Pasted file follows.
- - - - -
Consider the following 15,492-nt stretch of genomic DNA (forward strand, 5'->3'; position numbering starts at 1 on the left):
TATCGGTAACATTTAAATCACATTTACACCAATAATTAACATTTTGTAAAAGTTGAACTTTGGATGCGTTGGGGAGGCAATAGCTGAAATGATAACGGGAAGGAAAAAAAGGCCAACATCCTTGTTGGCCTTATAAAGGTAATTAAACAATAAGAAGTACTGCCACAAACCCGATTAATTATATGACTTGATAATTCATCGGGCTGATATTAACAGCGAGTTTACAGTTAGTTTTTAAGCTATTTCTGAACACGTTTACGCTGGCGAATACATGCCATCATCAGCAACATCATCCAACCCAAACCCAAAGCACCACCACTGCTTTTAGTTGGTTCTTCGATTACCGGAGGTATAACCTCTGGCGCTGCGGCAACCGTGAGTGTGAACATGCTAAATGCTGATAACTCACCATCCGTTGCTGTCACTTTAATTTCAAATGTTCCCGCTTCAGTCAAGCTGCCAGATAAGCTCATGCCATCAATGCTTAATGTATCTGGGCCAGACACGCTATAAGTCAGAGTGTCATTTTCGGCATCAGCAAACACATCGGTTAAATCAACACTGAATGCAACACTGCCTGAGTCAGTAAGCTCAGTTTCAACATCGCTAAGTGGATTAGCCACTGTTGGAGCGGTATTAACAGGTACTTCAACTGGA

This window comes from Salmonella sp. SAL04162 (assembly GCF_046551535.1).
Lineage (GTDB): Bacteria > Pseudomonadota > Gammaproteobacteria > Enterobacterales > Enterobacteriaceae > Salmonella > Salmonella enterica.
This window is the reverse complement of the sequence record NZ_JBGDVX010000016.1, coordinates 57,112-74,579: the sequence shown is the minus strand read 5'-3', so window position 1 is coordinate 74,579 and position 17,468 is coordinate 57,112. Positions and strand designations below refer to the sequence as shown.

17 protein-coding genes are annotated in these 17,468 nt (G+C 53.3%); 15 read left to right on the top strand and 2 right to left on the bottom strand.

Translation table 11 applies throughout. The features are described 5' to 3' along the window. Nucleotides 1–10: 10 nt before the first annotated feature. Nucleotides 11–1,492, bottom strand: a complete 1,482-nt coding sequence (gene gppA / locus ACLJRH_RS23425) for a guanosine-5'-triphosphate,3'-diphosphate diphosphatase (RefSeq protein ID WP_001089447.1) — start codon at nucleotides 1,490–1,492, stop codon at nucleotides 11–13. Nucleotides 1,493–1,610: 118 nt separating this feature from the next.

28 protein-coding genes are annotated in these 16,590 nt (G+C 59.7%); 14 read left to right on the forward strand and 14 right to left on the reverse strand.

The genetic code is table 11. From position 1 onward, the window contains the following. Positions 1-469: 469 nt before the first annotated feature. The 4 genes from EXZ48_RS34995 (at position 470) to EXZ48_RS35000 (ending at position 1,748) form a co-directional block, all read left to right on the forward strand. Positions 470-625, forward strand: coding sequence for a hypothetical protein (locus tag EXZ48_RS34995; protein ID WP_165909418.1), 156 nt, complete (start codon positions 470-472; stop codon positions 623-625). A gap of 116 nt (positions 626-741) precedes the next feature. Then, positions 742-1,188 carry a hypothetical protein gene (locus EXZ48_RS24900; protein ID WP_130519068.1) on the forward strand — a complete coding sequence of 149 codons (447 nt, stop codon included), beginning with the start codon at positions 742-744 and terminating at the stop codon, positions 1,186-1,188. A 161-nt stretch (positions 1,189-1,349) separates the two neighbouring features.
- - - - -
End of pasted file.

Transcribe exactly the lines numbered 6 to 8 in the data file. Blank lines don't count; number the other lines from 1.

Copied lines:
17 protein-coding genes are annotated in these 17,468 nt (G+C 53.3%); 15 read left to right on the top strand and 2 right to left on the bottom strand.

Translation table 11 applies throughout. The features are described 5' to 3' along the window. Nucleotides 1–10: 10 nt before the first annotated feature. Nucleotides 11–1,492, bottom strand: a complete 1,482-nt coding sequence (gene gppA / locus ACLJRH_RS23425) for a guanosine-5'-triphosphate,3'-diphosphate diphosphatase (RefSeq protein ID WP_001089447.1) — start codon at nucleotides 1,490–1,492, stop codon at nucleotides 11–13. Nucleotides 1,493–1,610: 118 nt separating this feature from the next.

28 protein-coding genes are annotated in these 16,590 nt (G+C 59.7%); 14 read left to right on the forward strand and 14 right to left on the reverse strand.